The amount of interest in Mal Brough’s suggestion to monitor the spending of young families is a worrying sign. It is a further indication of our society’s obsession with childhood and misunderstanding of the messages from the early childhood sector. Consequently, we hide behind the idea of children’s rights while not giving children the respect they deserve.
There is no greater benefit to a child than the love of their parent. The parent-child relationship, even at its most dysfunctional, is an important one. We are inextricably linked to our parents.
A community committed to the well being of children would give greater support to that relationship. When parents are neglectful or abusive it is the whole community’s responsibility to intervene, but we rarely do. This is why governments have implemented mandatory reporting. This is why everyone’s lining up behind Mal Brough and says, “Yeah. Those parents shouldn’t have that money if they spend it on alcohol and cigarettes”. It is easier than taking individual responsibility.
We are extraordinary in our affluent, middle-class views. Gambling the money away is irresponsible. But, parents in the suburbs who spend their baby bonus on a holiday, or a new plasma screen TV, or an expensive bottle of Moet to toast the birth of their baby they are using that money in their children’s interest? Right?
To continue to lay the blame at the feet of parents from lower-socio economic backgrounds for problems that belong to all of us will provide little benefit to Australia’s youngest citizens. Instead of pointing fingers and feeling good about how much more capable we are as parents we should be asking how our communities can have greater involvement in raising a child whose parents, for whatever reason, don’t have the capacity to effectively do it themselves. How do we support them to develop that capacity?
This, of course, is not an argument to ignore child neglect. But our inability to respect the capacity children have to govern aspects of their own development means we talk about children’s rights from an adult perspective of childhood, rather than a child’s. It is for this reason we should drop discussion of monitored payments to parents because punitive approaches achieve very little. Just ask early childhood development experts.
Children’s rights are about respecting and honouring children as members and contributors to our society. In the early childhood sector greater focus is given to support children’s development and encouraging appropriate behaviours, rather than punishing inappropriate ones.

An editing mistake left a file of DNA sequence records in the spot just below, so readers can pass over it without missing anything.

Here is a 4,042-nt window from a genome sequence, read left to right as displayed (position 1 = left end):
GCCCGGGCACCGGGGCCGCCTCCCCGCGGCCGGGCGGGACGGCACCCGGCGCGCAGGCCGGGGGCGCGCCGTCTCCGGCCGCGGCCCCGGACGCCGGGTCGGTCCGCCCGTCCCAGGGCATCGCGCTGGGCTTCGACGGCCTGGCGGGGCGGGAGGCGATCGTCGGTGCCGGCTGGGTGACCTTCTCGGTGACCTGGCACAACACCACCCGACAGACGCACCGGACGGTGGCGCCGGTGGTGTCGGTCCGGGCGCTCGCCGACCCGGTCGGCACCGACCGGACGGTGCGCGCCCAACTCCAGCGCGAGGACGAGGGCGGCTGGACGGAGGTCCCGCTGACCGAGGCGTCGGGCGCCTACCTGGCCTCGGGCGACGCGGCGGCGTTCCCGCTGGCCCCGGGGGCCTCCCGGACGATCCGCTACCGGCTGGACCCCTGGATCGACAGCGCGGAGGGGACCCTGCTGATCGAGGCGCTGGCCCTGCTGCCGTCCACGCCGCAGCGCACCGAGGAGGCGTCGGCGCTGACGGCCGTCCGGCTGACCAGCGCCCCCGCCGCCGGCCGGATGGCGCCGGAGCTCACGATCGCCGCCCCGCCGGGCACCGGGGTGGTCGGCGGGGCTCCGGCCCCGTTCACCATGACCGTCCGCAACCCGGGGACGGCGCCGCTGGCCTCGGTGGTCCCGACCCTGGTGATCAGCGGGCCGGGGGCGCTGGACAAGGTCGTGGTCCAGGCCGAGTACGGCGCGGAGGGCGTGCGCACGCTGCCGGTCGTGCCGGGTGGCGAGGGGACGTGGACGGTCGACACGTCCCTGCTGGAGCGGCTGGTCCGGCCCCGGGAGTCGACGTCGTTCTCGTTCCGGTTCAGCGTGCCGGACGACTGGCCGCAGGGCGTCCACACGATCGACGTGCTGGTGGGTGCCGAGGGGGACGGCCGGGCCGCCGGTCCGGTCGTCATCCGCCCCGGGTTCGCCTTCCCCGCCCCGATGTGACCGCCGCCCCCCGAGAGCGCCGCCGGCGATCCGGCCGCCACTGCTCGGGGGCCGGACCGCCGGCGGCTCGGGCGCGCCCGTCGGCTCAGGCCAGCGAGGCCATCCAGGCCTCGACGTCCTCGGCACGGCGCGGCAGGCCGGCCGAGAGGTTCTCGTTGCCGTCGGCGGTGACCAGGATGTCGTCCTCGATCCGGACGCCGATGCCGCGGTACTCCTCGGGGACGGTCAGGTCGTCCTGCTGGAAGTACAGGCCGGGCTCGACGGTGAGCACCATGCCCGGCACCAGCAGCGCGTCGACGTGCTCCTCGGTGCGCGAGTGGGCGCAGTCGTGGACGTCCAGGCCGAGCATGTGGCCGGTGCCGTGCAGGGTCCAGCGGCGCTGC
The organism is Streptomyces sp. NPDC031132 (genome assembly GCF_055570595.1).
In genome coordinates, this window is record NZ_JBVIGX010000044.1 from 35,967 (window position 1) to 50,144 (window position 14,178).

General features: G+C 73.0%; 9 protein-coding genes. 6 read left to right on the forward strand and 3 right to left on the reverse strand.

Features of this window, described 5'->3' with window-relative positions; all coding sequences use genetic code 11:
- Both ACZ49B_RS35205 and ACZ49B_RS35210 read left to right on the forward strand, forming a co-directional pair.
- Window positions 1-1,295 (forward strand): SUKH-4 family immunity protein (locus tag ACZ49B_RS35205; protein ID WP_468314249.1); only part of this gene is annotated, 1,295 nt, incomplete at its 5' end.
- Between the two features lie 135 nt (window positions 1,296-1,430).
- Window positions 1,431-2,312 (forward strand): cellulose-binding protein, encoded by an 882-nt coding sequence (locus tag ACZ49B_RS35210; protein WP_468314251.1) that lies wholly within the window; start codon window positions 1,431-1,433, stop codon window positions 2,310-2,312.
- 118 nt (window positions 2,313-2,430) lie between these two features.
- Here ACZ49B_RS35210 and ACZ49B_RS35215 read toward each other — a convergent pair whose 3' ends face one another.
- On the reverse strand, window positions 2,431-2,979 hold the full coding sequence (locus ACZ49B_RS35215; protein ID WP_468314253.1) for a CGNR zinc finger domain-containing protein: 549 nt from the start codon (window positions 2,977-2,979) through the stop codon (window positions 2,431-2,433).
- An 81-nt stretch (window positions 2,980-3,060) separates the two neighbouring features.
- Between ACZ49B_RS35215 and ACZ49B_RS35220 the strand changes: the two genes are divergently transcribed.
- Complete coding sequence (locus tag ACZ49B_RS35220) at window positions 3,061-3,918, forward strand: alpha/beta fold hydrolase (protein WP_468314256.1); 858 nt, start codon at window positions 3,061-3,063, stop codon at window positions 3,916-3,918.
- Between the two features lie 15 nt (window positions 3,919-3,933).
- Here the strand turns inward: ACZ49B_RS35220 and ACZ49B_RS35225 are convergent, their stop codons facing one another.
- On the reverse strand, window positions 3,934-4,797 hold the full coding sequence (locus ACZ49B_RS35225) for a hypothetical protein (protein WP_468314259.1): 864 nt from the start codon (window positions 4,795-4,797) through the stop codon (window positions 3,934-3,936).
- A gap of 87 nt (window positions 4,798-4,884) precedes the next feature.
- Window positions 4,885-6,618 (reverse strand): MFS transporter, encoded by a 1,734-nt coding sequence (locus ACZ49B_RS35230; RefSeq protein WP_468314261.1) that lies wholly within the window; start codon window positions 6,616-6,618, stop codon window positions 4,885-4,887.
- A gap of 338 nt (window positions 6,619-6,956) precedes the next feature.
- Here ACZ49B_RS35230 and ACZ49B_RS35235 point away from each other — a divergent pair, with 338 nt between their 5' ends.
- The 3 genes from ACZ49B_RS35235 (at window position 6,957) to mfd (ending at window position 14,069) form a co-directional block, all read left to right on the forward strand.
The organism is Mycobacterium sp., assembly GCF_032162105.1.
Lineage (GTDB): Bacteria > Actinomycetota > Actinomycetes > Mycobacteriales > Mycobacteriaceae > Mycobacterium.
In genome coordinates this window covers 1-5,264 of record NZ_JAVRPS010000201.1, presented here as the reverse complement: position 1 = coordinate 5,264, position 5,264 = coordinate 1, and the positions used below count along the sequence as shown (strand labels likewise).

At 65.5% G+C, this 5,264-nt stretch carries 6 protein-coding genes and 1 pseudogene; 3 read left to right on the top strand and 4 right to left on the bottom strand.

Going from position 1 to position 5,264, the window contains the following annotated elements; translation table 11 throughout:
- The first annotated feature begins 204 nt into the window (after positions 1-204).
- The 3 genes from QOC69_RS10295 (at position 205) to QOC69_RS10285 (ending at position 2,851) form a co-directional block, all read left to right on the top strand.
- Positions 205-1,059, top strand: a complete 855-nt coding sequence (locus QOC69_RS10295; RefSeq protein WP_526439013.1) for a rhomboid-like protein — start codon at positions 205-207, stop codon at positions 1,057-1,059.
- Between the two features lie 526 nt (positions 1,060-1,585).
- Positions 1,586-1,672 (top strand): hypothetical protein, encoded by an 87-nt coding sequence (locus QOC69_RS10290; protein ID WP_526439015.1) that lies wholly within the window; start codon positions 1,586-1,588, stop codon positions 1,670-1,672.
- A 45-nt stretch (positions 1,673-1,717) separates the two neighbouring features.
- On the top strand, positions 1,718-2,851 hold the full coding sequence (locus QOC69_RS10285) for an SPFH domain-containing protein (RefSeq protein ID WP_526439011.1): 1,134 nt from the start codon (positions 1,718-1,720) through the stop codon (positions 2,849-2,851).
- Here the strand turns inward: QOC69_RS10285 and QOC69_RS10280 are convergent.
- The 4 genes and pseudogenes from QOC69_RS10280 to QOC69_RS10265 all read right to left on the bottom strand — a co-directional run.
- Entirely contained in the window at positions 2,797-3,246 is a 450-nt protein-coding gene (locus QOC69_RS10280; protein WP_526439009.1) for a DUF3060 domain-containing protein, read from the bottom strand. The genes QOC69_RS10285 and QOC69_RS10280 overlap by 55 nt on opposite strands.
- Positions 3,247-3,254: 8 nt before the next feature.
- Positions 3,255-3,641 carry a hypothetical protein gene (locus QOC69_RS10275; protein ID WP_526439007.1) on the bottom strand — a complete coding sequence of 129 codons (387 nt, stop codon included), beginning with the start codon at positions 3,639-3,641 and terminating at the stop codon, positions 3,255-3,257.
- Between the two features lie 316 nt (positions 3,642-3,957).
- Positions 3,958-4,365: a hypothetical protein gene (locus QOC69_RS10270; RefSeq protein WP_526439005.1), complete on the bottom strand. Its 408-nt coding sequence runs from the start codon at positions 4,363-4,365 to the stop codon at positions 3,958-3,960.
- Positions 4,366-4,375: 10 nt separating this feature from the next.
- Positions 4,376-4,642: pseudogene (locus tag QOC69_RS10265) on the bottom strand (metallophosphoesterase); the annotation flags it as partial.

Instead, Mal Brough might like to increase the investment his department makes in recurrent funding of parenting services. That is services, not information websites like the new Raising Children Network site funded by Family and Community Services. Or, he could talk to early childhood Dr Fiona Stanley whose book Children of the Lucky Country clearly identifies the issues for children at risk lie in systematic issues around the wealth gap and an inability to address poverty, rather than individual parenting styles.
Parental responsibility for children should not be questioned, but supported. We are showing little respect to children by limiting their parents already meagre incomes and benefits to try and force them to improve their relationships. Situations of neglect and abuse are far more sophisticated than we give them credit for. These issues are often generational. They require high levels of intervention and community support.
The real solution is to start considering a new image of childhood. One founded on respect and the acknowledgement that children’s rights are not about dictating how their parents spend their money, but involving children in our societies decision-making processes. Give them a say in the world that they will inherit so that they have a chance to begin dealing with the problems that inevitably come with that inheritance.
If the minister really wants to make an impact he’ll start to consider how the United Nation’s Convention of the Rights of the Child can be applied in the Australian context and reading up on how to consult children to support the development of government policy.
Quick fixes and new programs are good for the adult-centred world of political ambition, but in the long term they won’t support our children. Children need our respect. And, parents need our support. We need to realise that the best opportunities for children will come from being raised by an entire community, rather than just one or two parents. That means more involvement from us than just finger-pointing.
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